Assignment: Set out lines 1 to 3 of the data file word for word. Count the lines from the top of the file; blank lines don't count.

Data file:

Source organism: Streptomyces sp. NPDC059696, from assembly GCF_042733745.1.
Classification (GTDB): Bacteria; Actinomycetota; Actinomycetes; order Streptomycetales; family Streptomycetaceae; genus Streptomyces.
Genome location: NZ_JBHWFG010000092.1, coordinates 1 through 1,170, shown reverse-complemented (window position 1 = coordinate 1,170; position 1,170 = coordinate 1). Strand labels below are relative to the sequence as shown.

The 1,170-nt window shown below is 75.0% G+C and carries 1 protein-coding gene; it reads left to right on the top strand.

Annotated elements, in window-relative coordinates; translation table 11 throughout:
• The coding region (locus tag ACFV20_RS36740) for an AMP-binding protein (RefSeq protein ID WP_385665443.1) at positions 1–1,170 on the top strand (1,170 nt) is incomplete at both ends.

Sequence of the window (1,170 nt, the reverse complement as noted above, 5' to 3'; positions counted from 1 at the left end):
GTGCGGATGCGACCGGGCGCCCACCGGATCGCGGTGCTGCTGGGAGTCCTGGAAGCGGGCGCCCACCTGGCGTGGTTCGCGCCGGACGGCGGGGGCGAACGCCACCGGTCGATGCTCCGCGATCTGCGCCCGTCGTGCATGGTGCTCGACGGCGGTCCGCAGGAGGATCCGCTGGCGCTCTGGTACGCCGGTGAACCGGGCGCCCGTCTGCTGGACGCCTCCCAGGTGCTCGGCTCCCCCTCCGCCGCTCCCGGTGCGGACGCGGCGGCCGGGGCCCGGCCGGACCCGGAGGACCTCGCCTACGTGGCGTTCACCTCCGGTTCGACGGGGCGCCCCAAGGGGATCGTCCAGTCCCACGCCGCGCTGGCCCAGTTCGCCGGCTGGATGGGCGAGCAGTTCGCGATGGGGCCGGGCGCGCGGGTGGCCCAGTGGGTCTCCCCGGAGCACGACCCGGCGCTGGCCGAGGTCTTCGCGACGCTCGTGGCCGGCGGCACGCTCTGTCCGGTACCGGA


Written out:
Source organism: Streptomyces sp. NPDC059696, from assembly GCF_042733745.1.
Classification (GTDB): Bacteria; Actinomycetota; Actinomycetes; order Streptomycetales; family Streptomycetaceae; genus Streptomyces.
Genome location: NZ_JBHWFG010000092.1, coordinates 1 through 1,170, shown reverse-complemented (window position 1 = coordinate 1,170; position 1,170 = coordinate 1). Strand labels below are relative to the sequence as shown.